With only hours left to stave off a government shutdown, President Obama remained hopeful that a deal can be reached to fund the government.
"I am not at all resigned [to a government shutdown]," he told reporters today after an Oval Office meeting with Israeli Prime Minister Benjamin Netanyahu.
Placing blame squarely on House Republicans, Obama said "the bottom line is that the Senate has passed a bill that keeps the government open, does not have a lot of extraneous issues to it, that allows us then to negotiate a longer-term budget and address a range of other issues but that ensure that we're not shutting down the government and we're not shutting down the economy at a time when a lot of families out there are just getting some traction in digging themselves out of the hole that we've had as a consequence of the financial crisis.
House Republicans have passed a bill to keep the government open, but only if the new provisions of the health care law are delayed by one year. They also want to repeal a tax the law imposes on some medical devices.
Obama and Senate Democrats say any funding bill that includes changes to Obamacare is dead on arrival. The Senate has passed its own measure to keep the government's lights on and the health care law on track. The government will shut down at midnight without a budget deal.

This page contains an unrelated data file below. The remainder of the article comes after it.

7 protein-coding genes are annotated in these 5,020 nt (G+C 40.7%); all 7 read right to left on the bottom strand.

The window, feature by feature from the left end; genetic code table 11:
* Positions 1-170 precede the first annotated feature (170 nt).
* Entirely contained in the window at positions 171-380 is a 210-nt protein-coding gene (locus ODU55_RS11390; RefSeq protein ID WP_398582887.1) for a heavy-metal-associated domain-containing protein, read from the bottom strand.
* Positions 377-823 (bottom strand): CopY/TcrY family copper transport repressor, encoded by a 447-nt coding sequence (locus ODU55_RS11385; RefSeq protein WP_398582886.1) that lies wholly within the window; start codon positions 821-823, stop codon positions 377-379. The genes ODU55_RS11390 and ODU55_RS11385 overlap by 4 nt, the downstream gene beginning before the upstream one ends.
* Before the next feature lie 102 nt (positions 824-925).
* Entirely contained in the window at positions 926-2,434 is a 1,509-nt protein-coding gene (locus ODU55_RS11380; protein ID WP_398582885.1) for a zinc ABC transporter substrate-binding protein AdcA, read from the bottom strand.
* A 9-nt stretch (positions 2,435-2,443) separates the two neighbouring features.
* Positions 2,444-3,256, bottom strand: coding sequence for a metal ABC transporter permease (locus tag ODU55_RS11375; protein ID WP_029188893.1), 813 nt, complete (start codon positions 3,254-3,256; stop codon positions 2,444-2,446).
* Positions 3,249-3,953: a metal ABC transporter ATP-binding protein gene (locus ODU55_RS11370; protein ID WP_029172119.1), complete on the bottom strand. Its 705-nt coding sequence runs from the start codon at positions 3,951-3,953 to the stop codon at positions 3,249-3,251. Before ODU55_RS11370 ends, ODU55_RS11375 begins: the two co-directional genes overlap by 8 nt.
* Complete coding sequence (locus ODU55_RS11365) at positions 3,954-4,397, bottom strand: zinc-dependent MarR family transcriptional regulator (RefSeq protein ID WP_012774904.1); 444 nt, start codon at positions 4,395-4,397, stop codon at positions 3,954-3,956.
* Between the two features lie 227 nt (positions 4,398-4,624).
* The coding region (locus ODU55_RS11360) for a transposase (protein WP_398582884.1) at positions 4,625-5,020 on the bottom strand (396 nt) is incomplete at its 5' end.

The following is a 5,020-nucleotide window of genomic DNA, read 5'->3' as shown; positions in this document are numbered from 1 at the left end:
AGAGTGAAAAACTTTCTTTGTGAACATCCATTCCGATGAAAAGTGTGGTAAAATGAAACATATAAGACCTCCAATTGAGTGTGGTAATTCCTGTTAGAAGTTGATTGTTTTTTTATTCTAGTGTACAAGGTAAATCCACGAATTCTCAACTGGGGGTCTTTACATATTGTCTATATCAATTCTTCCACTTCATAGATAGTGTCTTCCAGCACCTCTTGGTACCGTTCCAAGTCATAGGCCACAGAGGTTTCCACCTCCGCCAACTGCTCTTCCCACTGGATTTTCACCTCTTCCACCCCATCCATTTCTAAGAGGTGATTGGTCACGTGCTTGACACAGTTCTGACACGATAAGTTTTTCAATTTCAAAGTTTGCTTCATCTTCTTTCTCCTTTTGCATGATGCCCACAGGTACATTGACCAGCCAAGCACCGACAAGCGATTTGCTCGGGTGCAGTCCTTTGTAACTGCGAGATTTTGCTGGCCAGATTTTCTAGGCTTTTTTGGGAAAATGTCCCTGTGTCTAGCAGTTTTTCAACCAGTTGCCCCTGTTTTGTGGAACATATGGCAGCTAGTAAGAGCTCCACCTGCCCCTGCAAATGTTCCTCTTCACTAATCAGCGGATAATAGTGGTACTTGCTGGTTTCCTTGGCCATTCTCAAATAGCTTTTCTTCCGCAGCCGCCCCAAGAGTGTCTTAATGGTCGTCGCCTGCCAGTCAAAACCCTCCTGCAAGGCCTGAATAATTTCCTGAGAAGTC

The president said he would be speaking with congressional leaders today and planned to discuss the looming shutdown with his cabinet at the White House this afternoon.
Looking ahead to the Oct. 17 deadline to raise the debt ceiling, the president reiterated that he will not negotiate over the need to increase the nation's borrowing ability.
"We can't have any kind of meaningful negotiations under the cloud of potential default: the first in U.S. history. There's not a world leader, if you took a poll, who would say that it would be responsible or consistent with America's leadership in the world for us not to pay our bills," he said.
"We are the foundation of the world economy and the world financial system. And our currency is the reserve currency of the world. We don't mess with that. And we certainly don't allow domestic policy differences on issues that are unrelated to the budget to endanger not only our economy but the world economy."